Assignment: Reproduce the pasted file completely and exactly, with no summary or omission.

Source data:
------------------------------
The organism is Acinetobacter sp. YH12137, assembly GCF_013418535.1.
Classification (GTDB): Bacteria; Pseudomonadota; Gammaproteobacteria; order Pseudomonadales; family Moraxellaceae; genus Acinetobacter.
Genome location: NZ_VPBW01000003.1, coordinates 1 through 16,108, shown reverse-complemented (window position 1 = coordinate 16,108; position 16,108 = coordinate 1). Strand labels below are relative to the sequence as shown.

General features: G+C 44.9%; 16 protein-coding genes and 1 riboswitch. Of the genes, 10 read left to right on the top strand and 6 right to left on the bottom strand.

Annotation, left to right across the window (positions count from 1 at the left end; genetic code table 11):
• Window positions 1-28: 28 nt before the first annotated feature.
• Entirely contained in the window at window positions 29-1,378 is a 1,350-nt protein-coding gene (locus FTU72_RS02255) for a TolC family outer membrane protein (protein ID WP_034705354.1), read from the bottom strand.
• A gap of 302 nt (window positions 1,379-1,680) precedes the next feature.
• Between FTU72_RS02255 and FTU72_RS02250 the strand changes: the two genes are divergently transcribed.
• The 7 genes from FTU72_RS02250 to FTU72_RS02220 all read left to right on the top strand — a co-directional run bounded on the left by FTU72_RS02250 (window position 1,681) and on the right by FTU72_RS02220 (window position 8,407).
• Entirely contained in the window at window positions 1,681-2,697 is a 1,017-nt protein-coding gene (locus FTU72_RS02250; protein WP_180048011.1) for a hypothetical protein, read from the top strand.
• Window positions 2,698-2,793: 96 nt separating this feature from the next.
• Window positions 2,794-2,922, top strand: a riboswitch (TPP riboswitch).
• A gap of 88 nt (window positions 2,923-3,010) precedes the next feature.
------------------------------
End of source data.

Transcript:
The organism is Acinetobacter sp. YH12137, assembly GCF_013418535.1.
Classification (GTDB): Bacteria; Pseudomonadota; Gammaproteobacteria; order Pseudomonadales; family Moraxellaceae; genus Acinetobacter.
Genome location: NZ_VPBW01000003.1, coordinates 1 through 16,108, shown reverse-complemented (window position 1 = coordinate 16,108; position 16,108 = coordinate 1). Strand labels below are relative to the sequence as shown.

General features: G+C 44.9%; 16 protein-coding genes and 1 riboswitch. Of the genes, 10 read left to right on the top strand and 6 right to left on the bottom strand.

Annotation, left to right across the window (positions count from 1 at the left end; genetic code table 11):
• Window positions 1-28: 28 nt before the first annotated feature.
• Entirely contained in the window at window positions 29-1,378 is a 1,350-nt protein-coding gene (locus FTU72_RS02255) for a TolC family outer membrane protein (protein ID WP_034705354.1), read from the bottom strand.
• A gap of 302 nt (window positions 1,379-1,680) precedes the next feature.
• Between FTU72_RS02255 and FTU72_RS02250 the strand changes: the two genes are divergently transcribed.
• The 7 genes from FTU72_RS02250 to FTU72_RS02220 all read left to right on the top strand — a co-directional run bounded on the left by FTU72_RS02250 (window position 1,681) and on the right by FTU72_RS02220 (window position 8,407).
• Entirely contained in the window at window positions 1,681-2,697 is a 1,017-nt protein-coding gene (locus FTU72_RS02250; protein WP_180048011.1) for a hypothetical protein, read from the top strand.
• Window positions 2,698-2,793: 96 nt separating this feature from the next.
• Window positions 2,794-2,922, top strand: a riboswitch (TPP riboswitch).
• A gap of 88 nt (window positions 2,923-3,010) precedes the next feature.